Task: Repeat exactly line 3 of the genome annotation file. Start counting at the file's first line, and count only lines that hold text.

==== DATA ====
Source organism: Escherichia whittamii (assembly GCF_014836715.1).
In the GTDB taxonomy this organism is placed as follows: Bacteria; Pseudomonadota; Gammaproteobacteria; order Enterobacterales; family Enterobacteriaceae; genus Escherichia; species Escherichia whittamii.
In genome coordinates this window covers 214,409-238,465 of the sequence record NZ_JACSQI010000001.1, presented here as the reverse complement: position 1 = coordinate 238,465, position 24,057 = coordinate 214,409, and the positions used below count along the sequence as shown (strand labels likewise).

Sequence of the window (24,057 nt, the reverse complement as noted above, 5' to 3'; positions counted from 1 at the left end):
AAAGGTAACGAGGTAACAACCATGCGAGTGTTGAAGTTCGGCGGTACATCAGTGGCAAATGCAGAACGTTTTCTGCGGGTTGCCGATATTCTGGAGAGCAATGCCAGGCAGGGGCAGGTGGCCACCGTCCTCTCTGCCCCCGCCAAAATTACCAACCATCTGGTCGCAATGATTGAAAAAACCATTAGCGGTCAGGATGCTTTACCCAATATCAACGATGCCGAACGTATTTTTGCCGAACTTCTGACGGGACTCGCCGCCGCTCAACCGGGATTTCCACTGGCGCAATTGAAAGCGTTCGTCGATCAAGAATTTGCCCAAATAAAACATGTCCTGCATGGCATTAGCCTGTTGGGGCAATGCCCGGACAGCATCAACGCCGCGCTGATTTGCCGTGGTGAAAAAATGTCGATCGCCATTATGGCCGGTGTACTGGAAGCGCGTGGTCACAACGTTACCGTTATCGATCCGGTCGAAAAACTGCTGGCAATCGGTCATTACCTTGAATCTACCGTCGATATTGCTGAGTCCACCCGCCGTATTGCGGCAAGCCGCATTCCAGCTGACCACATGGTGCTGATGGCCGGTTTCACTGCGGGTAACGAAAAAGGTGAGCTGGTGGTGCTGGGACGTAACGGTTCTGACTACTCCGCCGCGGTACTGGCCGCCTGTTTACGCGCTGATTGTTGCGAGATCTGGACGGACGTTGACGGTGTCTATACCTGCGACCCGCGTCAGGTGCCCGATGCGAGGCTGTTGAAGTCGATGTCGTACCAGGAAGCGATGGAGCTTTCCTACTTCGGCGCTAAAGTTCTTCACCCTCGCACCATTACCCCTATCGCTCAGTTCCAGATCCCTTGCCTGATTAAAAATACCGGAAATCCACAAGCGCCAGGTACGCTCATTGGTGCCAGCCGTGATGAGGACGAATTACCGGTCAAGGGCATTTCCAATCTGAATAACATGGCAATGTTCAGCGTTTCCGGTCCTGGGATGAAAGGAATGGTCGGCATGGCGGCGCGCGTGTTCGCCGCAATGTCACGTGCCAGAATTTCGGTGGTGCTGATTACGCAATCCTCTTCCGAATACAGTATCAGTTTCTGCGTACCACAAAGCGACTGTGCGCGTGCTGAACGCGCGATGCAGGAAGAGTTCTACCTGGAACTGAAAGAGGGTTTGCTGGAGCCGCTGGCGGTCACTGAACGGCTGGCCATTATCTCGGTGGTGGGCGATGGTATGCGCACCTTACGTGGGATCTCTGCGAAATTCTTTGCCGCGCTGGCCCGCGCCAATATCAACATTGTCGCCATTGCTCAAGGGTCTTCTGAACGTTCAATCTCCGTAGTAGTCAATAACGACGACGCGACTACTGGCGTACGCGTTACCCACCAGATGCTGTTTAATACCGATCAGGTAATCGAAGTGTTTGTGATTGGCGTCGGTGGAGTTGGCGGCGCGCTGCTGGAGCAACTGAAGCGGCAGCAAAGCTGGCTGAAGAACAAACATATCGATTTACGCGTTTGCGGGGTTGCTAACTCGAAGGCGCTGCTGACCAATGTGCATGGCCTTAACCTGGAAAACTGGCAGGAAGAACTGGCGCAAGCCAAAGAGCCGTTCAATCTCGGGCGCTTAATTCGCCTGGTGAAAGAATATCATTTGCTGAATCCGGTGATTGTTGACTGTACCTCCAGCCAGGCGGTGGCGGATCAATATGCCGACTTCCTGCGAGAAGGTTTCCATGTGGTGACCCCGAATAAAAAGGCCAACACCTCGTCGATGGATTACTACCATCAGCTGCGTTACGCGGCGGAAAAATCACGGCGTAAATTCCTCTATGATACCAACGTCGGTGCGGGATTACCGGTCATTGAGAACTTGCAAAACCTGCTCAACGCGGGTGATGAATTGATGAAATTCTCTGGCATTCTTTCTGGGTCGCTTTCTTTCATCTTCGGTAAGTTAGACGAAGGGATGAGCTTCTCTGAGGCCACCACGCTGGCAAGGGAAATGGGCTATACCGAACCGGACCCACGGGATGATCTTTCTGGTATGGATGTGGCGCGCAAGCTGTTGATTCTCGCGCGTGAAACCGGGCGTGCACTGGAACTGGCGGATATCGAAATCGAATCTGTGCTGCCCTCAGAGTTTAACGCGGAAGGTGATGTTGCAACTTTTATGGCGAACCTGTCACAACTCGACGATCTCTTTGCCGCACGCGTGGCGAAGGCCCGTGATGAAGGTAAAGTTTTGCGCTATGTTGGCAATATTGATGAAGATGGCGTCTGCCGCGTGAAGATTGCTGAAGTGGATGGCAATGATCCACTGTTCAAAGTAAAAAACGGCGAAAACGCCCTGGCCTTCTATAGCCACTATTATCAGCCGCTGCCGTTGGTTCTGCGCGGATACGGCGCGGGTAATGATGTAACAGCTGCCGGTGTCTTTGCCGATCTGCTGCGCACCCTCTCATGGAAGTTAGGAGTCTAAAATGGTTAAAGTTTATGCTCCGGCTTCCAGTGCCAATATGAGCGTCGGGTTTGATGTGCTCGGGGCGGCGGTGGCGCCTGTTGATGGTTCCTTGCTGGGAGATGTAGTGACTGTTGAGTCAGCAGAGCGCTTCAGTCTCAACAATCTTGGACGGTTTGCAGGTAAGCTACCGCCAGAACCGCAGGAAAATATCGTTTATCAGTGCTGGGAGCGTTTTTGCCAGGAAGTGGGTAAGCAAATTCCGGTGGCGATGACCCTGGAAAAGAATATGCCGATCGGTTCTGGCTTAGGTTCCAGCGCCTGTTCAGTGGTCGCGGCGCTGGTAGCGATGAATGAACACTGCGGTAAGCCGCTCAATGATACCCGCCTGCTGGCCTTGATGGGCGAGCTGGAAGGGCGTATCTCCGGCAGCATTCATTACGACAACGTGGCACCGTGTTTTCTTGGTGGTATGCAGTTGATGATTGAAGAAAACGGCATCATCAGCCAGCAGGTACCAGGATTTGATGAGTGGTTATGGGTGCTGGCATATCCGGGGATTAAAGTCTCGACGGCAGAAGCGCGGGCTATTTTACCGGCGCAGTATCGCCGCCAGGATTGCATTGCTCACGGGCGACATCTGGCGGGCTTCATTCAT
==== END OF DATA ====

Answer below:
In genome coordinates this window covers 214,409-238,465 of the sequence record NZ_JACSQI010000001.1, presented here as the reverse complement: position 1 = coordinate 238,465, position 24,057 = coordinate 214,409, and the positions used below count along the sequence as shown (strand labels likewise).